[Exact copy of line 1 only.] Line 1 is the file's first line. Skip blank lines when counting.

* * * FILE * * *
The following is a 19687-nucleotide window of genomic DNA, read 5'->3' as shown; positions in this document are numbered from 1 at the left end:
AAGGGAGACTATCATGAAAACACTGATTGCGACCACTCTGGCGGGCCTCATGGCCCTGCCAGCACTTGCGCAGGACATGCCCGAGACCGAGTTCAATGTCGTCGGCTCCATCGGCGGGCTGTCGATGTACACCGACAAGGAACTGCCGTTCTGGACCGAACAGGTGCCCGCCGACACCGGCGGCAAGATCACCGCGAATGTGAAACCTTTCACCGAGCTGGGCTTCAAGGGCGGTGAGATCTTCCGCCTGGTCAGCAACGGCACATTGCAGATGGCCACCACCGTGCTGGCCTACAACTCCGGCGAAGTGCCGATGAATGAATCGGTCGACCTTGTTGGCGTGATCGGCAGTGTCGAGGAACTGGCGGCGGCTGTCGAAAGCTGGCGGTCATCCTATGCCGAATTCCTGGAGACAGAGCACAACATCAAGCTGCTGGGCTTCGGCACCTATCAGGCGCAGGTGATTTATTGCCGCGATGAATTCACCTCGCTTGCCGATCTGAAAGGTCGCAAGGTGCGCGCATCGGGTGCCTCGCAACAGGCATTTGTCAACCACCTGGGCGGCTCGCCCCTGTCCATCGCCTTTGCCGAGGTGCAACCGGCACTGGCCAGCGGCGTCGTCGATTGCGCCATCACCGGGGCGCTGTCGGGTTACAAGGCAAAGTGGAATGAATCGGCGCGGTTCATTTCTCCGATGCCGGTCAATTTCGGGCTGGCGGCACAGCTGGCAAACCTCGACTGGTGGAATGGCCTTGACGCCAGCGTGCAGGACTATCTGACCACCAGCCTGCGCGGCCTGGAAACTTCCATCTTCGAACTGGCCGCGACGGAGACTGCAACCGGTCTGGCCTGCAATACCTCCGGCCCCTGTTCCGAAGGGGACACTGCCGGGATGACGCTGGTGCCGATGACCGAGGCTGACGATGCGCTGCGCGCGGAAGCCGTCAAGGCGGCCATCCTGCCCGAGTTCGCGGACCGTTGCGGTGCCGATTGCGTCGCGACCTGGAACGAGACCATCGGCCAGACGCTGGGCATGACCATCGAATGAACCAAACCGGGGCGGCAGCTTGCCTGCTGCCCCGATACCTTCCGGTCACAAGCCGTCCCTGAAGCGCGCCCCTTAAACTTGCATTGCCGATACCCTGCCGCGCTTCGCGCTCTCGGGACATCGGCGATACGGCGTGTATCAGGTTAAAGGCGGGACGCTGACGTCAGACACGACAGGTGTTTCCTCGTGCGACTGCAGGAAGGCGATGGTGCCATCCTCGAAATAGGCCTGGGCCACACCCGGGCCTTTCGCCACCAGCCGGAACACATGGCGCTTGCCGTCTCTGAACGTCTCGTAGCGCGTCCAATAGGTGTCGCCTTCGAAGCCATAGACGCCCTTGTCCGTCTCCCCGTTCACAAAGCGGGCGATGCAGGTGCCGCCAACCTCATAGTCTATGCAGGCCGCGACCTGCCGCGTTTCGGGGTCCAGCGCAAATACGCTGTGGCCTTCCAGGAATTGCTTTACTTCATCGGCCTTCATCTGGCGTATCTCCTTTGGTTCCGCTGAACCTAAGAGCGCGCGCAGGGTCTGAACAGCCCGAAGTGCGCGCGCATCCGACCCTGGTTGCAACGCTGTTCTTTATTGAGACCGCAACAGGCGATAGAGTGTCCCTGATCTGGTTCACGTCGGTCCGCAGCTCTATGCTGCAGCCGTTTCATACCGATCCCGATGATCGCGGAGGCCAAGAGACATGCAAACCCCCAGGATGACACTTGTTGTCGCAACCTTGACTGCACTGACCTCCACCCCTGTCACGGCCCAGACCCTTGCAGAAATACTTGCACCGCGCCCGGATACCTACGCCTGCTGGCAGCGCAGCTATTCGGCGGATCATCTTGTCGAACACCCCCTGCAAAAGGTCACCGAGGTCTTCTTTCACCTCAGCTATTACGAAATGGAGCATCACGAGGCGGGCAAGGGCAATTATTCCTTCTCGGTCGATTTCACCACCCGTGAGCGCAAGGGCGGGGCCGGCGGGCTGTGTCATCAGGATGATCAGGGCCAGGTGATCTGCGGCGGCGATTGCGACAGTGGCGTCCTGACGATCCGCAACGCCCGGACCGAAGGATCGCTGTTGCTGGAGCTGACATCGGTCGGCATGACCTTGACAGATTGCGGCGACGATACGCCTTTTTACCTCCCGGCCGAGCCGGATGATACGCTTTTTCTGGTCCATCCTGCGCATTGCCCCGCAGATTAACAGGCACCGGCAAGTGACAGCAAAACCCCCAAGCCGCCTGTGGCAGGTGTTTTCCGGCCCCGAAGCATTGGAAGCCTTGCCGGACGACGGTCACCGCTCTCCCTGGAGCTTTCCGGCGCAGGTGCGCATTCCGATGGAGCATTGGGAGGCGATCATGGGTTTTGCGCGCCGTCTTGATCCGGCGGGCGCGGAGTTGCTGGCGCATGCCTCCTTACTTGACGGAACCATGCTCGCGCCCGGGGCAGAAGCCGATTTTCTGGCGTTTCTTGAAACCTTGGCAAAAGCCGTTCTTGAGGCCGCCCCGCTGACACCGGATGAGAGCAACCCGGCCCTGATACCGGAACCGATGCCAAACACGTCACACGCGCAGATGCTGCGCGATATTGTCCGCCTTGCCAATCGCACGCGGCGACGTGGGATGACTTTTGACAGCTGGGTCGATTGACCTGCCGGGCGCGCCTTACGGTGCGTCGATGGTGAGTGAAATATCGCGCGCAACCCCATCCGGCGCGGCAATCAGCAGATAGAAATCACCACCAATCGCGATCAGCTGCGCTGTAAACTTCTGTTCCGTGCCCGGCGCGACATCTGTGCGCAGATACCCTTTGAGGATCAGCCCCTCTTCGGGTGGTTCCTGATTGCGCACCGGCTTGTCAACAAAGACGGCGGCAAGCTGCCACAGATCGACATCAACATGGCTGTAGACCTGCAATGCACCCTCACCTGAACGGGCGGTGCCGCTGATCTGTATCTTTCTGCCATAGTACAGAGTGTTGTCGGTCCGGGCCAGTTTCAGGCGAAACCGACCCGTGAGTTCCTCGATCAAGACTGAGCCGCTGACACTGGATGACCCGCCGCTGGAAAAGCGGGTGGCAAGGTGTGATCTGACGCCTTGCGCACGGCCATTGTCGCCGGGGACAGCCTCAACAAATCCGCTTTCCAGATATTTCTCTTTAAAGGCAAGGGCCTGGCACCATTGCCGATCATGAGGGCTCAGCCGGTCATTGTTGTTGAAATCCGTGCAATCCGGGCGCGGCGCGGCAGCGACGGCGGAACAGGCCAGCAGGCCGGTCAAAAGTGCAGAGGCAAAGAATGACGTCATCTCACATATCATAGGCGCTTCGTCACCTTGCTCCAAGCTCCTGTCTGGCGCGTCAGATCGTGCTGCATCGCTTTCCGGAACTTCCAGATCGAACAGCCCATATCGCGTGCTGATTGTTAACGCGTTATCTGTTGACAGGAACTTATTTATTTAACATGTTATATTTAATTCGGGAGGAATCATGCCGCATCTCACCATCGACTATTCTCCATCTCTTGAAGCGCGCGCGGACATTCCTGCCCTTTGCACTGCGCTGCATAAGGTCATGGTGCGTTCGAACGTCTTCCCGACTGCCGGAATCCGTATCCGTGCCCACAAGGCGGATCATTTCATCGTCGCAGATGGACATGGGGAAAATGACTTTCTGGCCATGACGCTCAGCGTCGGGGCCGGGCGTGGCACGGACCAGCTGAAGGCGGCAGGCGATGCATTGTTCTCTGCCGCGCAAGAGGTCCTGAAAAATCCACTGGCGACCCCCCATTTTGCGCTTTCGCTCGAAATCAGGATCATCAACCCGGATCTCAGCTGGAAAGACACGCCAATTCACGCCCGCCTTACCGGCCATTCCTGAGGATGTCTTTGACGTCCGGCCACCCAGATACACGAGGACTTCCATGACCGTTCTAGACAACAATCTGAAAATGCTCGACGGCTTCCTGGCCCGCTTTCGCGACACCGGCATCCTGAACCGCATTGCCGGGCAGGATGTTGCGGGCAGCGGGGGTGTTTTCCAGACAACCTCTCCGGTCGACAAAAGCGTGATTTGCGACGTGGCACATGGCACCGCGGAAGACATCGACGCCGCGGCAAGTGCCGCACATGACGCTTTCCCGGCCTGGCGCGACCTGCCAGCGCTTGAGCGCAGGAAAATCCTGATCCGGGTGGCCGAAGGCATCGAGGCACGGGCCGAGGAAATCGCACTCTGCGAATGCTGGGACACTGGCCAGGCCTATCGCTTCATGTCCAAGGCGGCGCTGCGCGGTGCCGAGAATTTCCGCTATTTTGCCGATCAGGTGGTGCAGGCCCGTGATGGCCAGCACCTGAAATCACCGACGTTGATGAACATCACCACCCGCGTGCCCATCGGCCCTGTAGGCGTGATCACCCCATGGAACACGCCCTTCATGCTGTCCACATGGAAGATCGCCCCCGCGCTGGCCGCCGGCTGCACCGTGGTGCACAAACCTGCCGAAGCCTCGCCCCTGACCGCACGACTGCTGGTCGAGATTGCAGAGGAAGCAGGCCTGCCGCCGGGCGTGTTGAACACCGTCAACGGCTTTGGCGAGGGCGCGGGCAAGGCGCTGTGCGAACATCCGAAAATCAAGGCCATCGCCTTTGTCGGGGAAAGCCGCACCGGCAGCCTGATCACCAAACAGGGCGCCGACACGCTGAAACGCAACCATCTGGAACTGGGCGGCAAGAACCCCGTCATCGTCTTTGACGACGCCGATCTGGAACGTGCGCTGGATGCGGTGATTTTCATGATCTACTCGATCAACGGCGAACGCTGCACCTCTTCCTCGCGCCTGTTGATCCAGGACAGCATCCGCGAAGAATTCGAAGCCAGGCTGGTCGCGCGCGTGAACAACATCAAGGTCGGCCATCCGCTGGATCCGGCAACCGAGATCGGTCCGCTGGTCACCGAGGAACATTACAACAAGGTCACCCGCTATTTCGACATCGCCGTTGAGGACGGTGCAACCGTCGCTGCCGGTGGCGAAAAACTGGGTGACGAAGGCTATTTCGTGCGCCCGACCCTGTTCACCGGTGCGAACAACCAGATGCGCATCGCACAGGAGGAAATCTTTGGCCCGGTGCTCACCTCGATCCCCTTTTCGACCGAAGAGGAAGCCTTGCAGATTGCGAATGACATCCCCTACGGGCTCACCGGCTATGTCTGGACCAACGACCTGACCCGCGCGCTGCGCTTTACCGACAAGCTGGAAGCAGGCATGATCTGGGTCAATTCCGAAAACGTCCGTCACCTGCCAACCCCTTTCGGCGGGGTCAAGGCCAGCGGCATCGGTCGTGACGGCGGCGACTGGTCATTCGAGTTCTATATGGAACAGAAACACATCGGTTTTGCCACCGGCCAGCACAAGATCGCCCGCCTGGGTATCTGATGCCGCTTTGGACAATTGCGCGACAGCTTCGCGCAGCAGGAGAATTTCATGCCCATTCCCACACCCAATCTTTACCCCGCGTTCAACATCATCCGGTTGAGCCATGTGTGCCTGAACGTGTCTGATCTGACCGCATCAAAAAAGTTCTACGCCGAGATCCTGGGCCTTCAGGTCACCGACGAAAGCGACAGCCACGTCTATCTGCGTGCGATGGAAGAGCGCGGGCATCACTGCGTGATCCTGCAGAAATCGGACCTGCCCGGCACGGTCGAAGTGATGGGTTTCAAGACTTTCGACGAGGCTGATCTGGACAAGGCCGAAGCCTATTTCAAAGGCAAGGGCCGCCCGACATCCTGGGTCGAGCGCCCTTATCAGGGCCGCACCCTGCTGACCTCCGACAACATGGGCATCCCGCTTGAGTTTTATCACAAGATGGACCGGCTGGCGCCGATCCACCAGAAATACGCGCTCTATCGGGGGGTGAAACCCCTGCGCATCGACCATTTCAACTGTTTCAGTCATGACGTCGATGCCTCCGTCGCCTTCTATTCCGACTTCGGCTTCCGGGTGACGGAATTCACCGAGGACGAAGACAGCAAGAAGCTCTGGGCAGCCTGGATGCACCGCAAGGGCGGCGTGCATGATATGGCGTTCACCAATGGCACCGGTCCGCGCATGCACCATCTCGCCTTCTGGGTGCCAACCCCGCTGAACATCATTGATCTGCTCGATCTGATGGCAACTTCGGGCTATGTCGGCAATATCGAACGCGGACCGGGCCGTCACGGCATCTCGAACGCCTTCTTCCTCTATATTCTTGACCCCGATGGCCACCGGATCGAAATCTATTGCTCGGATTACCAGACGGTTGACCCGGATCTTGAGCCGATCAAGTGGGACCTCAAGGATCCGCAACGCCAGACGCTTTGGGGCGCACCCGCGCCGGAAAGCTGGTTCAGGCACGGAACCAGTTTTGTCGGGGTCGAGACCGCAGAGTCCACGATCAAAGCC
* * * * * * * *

The following is a 19687-nucleotide window of genomic DNA, read 5'->3' as shown; positions in this document are numbered from 1 at the left end: